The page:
Two calibration examples are shown below. The first is typical of analog log recordings (1960 - 1975+/-) and the second is typical of the digital log era. On analog calibrations, the calibration steps for several log curves are shown on a log grid. For digital logs, a computer printout will show the calibration steps for various curves, as well as the permitted tolerance or range of allowable values. Calibrations before and after the survey, and in some cases shop calibrations are also attached.
Older logs (pre-1960) may have fewer, different, or no calibrations shown. Calibrations for different service companies vary slightly from each other, so be sure to obtain examples from all service companies which you normally use.
Since calibration details vary widely, it is impractical to publish all of them in a handbook of this type. It is strongly recommended, however, that you learn how to interpret and use calibration data, such as those shown in the illustrations in this section. Calibrations usually consist of low and high end points to define the log scale, and intermediate points to define linearity of scale.
Primary calibration of a log usually occurs under laboratory conditions or a test pit of known characteristics. Secondary calibration is a method for carrying primary calibrations to the service company field location by some device which simulates the laboratory readings. These are usually called shop calibrations. A third tier of calibration is a mechanism for transporting shop calibrations to the field for use at each well site.
For example, a neutron log prototype is first calibrated in a test pit with known rock type and porosity. Then it is immediately run into a secondary calibrator of standard design, one of which will be available at each major logging center around the world. In the case of a neutron log, the secondary calibration is a tank of particular dimensions filled with diesel fuel. The readings in the secondary calibrator now constitute the main source of calibration.
Periodically thereafter, each tool is placed in the secondary calibrator, adjusted to read the correct response, and the field calibrator is placed on the tool. The tool response to this calibrator is then recorded. At each logging job, the tool is readjusted to read the same value when in the field calibrator environment. The field calibrator for a neutron log is a small gamma ray source at a short distance from the neutron log detector.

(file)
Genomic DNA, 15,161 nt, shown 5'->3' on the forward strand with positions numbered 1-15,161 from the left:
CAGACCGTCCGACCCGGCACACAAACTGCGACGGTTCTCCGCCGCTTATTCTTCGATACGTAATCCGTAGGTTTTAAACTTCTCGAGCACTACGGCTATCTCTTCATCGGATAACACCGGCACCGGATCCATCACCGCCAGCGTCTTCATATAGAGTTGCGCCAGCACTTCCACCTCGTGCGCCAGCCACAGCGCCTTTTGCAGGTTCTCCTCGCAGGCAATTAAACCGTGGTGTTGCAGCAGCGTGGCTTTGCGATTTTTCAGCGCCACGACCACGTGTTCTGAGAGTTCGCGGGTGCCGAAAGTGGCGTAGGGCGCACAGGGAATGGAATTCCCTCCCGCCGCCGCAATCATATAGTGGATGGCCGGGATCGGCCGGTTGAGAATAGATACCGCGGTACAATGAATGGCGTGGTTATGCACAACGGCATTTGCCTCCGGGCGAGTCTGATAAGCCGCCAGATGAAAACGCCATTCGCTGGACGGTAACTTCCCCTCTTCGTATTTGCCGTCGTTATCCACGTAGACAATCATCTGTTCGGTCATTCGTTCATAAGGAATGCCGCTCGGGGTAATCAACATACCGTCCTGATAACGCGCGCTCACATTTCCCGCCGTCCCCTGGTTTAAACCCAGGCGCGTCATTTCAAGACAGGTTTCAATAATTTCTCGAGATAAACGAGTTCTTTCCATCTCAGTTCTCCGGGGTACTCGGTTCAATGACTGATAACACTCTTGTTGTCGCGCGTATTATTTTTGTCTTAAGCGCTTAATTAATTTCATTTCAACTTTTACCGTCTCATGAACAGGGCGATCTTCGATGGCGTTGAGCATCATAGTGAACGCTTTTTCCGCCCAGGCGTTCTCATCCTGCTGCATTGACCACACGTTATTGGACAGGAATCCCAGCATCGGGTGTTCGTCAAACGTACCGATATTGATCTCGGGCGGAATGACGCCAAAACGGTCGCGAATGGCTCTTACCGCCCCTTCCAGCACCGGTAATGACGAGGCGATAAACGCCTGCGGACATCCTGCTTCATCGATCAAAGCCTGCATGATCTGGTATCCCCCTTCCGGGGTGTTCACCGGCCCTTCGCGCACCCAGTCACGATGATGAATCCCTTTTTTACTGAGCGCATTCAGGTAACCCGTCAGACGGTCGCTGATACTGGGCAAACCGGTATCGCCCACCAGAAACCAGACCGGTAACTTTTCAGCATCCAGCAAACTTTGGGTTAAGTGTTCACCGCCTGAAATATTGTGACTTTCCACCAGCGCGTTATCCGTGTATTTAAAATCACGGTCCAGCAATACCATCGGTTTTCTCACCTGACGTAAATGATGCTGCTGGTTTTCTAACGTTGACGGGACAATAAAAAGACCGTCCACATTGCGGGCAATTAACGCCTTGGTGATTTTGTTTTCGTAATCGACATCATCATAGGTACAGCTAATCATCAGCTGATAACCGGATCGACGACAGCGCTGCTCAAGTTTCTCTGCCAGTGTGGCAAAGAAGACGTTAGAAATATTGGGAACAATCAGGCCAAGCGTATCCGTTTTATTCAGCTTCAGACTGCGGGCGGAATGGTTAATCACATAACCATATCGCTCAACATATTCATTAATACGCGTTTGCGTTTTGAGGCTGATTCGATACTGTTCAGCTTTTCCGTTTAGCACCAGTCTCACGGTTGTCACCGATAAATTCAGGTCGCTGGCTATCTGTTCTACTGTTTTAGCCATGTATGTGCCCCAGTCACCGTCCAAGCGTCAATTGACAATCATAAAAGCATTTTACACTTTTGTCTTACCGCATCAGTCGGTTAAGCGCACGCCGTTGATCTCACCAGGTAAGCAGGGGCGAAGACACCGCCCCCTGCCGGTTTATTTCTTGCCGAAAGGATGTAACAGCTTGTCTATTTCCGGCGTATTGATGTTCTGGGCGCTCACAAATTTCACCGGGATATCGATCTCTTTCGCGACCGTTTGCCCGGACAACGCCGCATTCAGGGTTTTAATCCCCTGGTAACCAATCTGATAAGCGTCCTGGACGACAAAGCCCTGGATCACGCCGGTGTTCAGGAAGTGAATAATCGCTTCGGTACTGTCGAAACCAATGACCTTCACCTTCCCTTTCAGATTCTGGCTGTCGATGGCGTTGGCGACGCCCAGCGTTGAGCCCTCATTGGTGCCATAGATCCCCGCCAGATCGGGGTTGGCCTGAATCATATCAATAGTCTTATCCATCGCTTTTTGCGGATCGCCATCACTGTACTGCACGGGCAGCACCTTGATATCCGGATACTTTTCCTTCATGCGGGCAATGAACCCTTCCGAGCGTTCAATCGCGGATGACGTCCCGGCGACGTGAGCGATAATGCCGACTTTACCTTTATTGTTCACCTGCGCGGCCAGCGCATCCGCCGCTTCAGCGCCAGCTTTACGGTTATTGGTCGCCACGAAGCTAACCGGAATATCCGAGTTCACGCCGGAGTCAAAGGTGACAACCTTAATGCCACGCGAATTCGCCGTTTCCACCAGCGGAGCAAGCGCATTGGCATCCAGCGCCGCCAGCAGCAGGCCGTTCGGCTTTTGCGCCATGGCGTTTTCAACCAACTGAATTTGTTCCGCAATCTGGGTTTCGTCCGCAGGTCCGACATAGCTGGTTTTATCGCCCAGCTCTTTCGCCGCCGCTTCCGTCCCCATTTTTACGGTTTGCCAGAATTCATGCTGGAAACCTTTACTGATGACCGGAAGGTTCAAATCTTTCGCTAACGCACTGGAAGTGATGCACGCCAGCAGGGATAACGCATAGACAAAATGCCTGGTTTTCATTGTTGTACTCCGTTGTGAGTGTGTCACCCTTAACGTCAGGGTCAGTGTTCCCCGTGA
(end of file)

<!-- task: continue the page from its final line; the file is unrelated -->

This three stage process moves the primary calibration in the test pit in Houston to each well logged by the tool. Some logs require only a two stage calibration (such as induction logs) and some only require one stage (such as spontaneous potential or sonic travel time).
Calibrations performed before the log is run are called Before-Survey Calibrations, and those run after the job are called After-Survey Calibrations. Differences between Before and After calibrations need to be accounted for only if the difference is large enough to cause errors in the results of the log analysis.
Even though the logging engineer tries to perform calibrations accurately and consistently, calibrations may be in error before the survey starts or may drift from their set values due to electronic problems. If these conditions prevail, the calibrations are said to be shifted.
Several situations can arise if calibrations are clearly shifted. Both before and after survey, calibrations may be off by the same amount. Here, the log should be rescaled or a new scale constructed to correspond to the calibrations. Most computer aided log analysis software has a “block shift” function to do this.
A drift may occur between before and after calibrations. Here the log must be rescaled at regular intervals to use up excess drift.
For example, assume a sonic log calibration showed the following:
If a 40 to 140 scale was used for the logged interval, and the log was 3000 feet long, the following scales should be used:
These values are created by linear interpolation or extrapolation as required. Any log may be rescaled using linear algebra. A computer can apply a continuous, linear or non-linear shift as described by the user, providing the proper equation is incorporated. Most computer aided log analysis software has a “user-defined equation” function to do this type of re-calibration.
induction resistivity and most laterologs logs should first be
translated into conductivity, rescaled, and then translated back
to resistivity. Most errors are in the sonde error setting,
which is a linear shift in conductivity, not in resistivity.
Calibrations may appear to be perfect, yet the log can read high
or low in comparison to other logs in the area. Checkpoints for
calibration shifts are the matrix base lines in clean,
non-porous limestone, dolomite, or anhydrite, shale base lines,
or overall position of the log curve with respect to another log
in the same or nearby well in thick shale beds with good
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